So in the end, to reiterate, it’s not the demonic thing that bothers me about this latest round of gaffes; it’s the worldview that we here in the West can incriminate – yes, even demonize – anything Eastern, and for that matter, utilize such a double standard that we are not even aware of it. The grounds for this latest round of gaffes are at best, poorly chosen words betraying even more poorly thought-out worldviews, and at worst, as far as I can see it, just plain racism towards Eastern cultures.

Published by Wayne Park

Asian-American clergyman thinking about issues of faith, place, race and culture-making in the vast city of Houston, TX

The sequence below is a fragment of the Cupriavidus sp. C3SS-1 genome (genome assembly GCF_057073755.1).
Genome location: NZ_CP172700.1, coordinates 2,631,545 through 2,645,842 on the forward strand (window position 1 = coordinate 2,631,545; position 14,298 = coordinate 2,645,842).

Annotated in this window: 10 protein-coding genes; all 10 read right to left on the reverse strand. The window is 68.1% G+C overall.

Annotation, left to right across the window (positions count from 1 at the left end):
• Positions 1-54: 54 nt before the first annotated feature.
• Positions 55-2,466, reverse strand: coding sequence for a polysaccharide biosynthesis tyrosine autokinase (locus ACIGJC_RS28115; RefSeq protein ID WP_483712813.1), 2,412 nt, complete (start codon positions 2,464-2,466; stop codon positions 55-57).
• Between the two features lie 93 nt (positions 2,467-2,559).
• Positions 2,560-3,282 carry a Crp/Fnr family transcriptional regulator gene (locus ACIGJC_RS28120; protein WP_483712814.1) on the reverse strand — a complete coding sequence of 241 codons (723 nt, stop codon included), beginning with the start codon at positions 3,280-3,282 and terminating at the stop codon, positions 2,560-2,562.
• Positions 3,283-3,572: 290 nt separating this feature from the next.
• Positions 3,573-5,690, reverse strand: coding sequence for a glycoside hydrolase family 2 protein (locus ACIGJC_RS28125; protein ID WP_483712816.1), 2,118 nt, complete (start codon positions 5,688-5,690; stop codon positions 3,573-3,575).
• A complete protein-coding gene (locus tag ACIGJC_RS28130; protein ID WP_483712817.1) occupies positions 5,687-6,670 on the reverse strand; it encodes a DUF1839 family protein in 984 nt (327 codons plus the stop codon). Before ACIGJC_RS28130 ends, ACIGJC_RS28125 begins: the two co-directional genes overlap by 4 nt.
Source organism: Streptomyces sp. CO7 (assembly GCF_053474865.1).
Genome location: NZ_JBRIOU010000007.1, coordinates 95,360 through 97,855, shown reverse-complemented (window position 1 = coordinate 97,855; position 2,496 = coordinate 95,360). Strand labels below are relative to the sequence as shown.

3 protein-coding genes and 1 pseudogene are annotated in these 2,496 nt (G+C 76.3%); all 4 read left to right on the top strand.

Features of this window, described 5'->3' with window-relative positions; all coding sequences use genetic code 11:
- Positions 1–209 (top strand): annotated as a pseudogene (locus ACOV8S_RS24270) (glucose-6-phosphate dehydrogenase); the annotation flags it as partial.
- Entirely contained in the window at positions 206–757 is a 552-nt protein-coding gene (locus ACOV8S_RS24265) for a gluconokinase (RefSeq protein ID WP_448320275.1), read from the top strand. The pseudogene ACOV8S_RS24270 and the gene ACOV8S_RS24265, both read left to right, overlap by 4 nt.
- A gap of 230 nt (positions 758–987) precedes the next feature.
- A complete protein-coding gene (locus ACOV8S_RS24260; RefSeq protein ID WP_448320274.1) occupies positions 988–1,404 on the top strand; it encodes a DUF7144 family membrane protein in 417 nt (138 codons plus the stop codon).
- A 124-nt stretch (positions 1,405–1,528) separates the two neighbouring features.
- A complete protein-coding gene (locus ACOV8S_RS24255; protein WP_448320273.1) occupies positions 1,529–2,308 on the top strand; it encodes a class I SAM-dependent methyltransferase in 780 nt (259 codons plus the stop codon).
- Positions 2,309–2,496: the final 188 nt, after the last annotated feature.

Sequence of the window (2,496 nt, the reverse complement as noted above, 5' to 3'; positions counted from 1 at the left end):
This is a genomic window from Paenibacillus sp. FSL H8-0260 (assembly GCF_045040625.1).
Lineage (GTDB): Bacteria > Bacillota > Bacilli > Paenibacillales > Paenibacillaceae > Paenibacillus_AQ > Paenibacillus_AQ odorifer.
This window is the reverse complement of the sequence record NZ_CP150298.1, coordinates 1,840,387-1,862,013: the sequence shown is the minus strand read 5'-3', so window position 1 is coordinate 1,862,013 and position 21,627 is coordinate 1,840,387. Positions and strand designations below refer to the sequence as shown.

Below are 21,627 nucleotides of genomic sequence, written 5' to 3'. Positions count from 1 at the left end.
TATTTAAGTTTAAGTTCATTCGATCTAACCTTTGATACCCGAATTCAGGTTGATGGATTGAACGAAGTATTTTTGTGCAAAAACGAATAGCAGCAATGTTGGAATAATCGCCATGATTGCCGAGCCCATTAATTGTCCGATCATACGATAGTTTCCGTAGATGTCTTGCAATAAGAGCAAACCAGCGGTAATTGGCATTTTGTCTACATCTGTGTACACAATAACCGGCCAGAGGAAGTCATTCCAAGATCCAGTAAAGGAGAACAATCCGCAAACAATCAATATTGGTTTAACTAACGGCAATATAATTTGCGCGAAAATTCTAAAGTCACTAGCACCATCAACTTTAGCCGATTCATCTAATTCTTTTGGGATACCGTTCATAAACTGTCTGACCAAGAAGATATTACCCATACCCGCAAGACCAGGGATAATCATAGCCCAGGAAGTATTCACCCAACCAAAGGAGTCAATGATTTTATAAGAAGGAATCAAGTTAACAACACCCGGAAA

3 thoughts on “Is Eastern Culture Demonic? (a commentary on Mark Driscoll’s allegation that “yoga is demonic”)

  1. Wayne, in this rare instance I think you have NOT made your case. Sure, Driscoll should have said MONISTIC instead of DEMONIC (the latter requiring evil spirits). Sure, Western evangelicals often fail to recognize our own syncretism of the Bible with the Enlightenment and modern psychology (Jesus+Jefferson+Jung= Evangelicalism). But your blog hasn’t yet convinced me that this invalidates the criticism of monistic Yoga . . . or makes that criticism racist. –Greg

    1. Thanx Greg, appreciate your thoughts – I certainly invite u to come around / dialogue here more often!